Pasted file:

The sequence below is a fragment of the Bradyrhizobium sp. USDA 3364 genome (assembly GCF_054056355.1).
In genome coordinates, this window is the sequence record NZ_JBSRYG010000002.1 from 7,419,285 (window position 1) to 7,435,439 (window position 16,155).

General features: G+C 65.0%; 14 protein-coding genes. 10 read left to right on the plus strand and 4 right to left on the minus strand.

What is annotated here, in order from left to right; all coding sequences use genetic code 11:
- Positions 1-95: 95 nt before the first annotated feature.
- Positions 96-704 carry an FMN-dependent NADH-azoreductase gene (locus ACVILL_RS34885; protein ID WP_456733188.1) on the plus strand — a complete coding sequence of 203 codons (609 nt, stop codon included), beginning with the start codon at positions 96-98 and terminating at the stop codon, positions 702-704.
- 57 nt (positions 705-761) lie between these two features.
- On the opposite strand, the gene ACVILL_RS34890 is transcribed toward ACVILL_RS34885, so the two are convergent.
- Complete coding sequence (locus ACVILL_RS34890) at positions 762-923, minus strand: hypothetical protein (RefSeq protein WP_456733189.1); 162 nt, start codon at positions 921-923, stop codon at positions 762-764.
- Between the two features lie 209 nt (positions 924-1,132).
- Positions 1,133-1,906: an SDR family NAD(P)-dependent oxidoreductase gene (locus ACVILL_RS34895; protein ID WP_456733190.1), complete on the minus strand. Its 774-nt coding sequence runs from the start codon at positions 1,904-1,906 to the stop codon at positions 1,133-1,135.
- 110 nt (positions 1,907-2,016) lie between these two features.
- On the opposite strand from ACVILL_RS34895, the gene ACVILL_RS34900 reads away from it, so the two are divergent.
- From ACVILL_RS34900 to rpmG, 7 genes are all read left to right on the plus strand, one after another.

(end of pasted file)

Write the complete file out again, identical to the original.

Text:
The sequence below is a fragment of the Bradyrhizobium sp. USDA 3364 genome (assembly GCF_054056355.1).
In genome coordinates, this window is the sequence record NZ_JBSRYG010000002.1 from 7,419,285 (window position 1) to 7,435,439 (window position 16,155).

General features: G+C 65.0%; 14 protein-coding genes. 10 read left to right on the plus strand and 4 right to left on the minus strand.

What is annotated here, in order from left to right; all coding sequences use genetic code 11:
- Positions 1-95: 95 nt before the first annotated feature.
- Positions 96-704 carry an FMN-dependent NADH-azoreductase gene (locus ACVILL_RS34885; protein ID WP_456733188.1) on the plus strand — a complete coding sequence of 203 codons (609 nt, stop codon included), beginning with the start codon at positions 96-98 and terminating at the stop codon, positions 702-704.
- 57 nt (positions 705-761) lie between these two features.
- On the opposite strand, the gene ACVILL_RS34890 is transcribed toward ACVILL_RS34885, so the two are convergent.
- Complete coding sequence (locus ACVILL_RS34890) at positions 762-923, minus strand: hypothetical protein (RefSeq protein WP_456733189.1); 162 nt, start codon at positions 921-923, stop codon at positions 762-764.
- Between the two features lie 209 nt (positions 924-1,132).
- Positions 1,133-1,906: an SDR family NAD(P)-dependent oxidoreductase gene (locus ACVILL_RS34895; protein ID WP_456733190.1), complete on the minus strand. Its 774-nt coding sequence runs from the start codon at positions 1,904-1,906 to the stop codon at positions 1,133-1,135.
- 110 nt (positions 1,907-2,016) lie between these two features.
- On the opposite strand from ACVILL_RS34895, the gene ACVILL_RS34900 reads away from it, so the two are divergent.
- From ACVILL_RS34900 to rpmG, 7 genes are all read left to right on the plus strand, one after another.